Many of these changes are most efficiently accomplished with the help of an experienced mechanical seal support vendor who can conduct an on-site inspection of the pump, help you accurately diagnose the failure, and recommend design changes or upgrades that better match the current pumping conditions. 

Excessive Vibration 

Excessive vibration can also result in mechanical seal face chipping. To the experienced maintenance engineer with the right diagnostic tools, even the slightest vibration can be detected. However, if the pump is located out of sight or is difficult to access, vibration problems can go undetected until they become obvious such as excessive noise or significant leakage. In those situations, I recommend inspecting the seal faces for chipping as part of the maintenance procedure. If you don’t, even though you’ve remedied the vibration problem—such as updating the alignment, adding new bearings, tightening base bolts, or installing a new impeller—a chipped mechanical seal will eventually result in pump leakage.

Damage at Installation or During Maintenance 

Under the right operating conditions, mechanical seals are resilient, yet they can be delicate and damaged easily. This is especially true of the ceramic seals that can be easily chipped between the time they are removed from the packaging until they are installed, if not handled properly. They can just as easily be damaged during routine maintenance. Chipping can also occur on soft carbon seal faces. Careful inspection of the damaged seal face typically finds a fan-shaped fracture on the inside and/or outside diameter of the seal face.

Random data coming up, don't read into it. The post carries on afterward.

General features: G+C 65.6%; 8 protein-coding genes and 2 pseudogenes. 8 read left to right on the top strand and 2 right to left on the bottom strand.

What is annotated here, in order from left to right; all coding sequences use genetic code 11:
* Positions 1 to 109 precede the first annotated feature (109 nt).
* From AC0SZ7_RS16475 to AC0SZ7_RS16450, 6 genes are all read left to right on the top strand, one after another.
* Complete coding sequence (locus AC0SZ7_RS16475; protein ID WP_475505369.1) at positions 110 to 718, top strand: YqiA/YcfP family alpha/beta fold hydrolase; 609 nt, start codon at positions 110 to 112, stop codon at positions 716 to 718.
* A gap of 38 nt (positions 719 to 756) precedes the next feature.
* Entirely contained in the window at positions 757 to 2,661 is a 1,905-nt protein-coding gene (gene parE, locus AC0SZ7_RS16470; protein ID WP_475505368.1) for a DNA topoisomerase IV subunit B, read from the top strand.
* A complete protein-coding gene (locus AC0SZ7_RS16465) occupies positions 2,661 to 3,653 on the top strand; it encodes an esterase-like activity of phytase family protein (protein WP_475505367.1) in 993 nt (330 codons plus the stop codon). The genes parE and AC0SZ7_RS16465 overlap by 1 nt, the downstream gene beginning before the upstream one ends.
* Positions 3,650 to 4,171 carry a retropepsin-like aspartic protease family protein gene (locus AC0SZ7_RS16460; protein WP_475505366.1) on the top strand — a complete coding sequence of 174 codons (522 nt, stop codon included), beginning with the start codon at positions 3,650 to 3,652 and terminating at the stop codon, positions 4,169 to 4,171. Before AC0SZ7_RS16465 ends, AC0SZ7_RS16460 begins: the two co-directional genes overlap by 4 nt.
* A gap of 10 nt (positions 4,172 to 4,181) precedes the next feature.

There’s no substitute for the experience and skill of a maintenance technician who has successfully installed dozens to hundreds of mechanical seals. If you don’t have the in-house expertise to handle the installation, work with your mechanical seal vendor to find an experienced technician who can. 

Swagelok Brings Local Experience and Global Expertise

If you’re experiencing problems with mechanical seal chipping as the result of changes in process conditions and the need for modifications to seal support systems, the Field Engineering team from Swagelok is available for on-site consulting to assess and work to resolve the issues. 

Our local engineers bring industry-specific knowledge with access to a global team of engineers who have successfully solved the most complex fluid systems challenges throughout the world. They can ensure a new seal support system is properly matched and configured to provide the required flush fluid at the proper pressure and flow in order to maintain a seal chamber environment that prevents mechanical seal face chipping. For installed seal support systems they will recommend the appropriate modifications, upgrades, or replacements needed to prevent seal failure.

Swagelok’s extensive local inventory of parts, components, assemblies, and certified technicians facilitate rapid delivery of the solutions you need to maintain reliable pumping processes. 

To learn how Swagelok Northern California's can help you remedy seal support problems that are leading to mechanical seal face chipping by providing expert consultation and assembly services, contact our team today by calling 510-933-6200.

image8 (1)-1About Malik Durojaiye | Field Engineer, Assembly Services

Malik Durojaiye began his Swagelok career in 2019 as a Custom Solutions Engineer in our Assembly Services group. Prior to Swagelok, Malik developed as a design engineer as well as a manufacturing engineer for 6 years serving Kentucky and California with Altec Industries; a leading provider of products and services to the electric utility, telecommunications, tree care, lights and signs, and contractor markets.

Topics:Assembly ServicesMission CriticalSeal Support Systems